Like EA’s Online Pass, games that partake in the Uplay Passport include a code in the box that can be redeemed to access extra content or key features such as online play. Second hand buyers must pay a premium to access the same content.
"If people don’t buy the game when it first comes out and wait and pay for rental or for second-hand usage, then the publisher sees absolutely nothing of that," Martin Edmonson told Eurogamer.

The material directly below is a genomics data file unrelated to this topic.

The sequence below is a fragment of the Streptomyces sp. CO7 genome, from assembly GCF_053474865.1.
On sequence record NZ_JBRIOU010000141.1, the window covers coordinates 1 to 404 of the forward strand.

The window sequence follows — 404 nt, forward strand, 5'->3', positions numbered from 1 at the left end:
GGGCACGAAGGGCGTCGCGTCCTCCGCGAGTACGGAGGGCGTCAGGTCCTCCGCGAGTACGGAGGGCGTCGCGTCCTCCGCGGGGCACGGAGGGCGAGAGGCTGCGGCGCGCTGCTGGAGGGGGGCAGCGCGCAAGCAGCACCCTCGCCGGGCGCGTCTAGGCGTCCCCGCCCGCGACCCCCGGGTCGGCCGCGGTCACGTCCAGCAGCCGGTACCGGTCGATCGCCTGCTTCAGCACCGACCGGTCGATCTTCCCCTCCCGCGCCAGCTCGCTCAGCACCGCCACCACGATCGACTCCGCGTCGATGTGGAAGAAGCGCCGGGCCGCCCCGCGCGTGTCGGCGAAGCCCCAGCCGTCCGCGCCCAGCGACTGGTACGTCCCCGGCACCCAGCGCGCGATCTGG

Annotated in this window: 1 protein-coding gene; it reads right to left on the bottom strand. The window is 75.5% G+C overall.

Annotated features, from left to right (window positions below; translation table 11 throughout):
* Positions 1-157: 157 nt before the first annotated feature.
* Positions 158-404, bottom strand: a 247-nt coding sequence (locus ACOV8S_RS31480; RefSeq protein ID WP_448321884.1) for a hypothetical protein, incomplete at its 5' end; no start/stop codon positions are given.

"I see how much work, effort, money and risk goes into the creation of these games. I think it’s entirely right that everybody who’s involved – the people who take the risk – should have a reasonable chance at a financial recouping from that.
"If you want these games to be produced at the level they’re being produced at, the cost they’re being produced at… Everyone wants something for nothing, don’t they? They’re very, very expensive and high risk – huge risk, actually."
Furthermore, Edmonson reckons that the new model is most certainly here to stay. "It’s one of those things that we just have to get used to," he added, "it’s going to happen."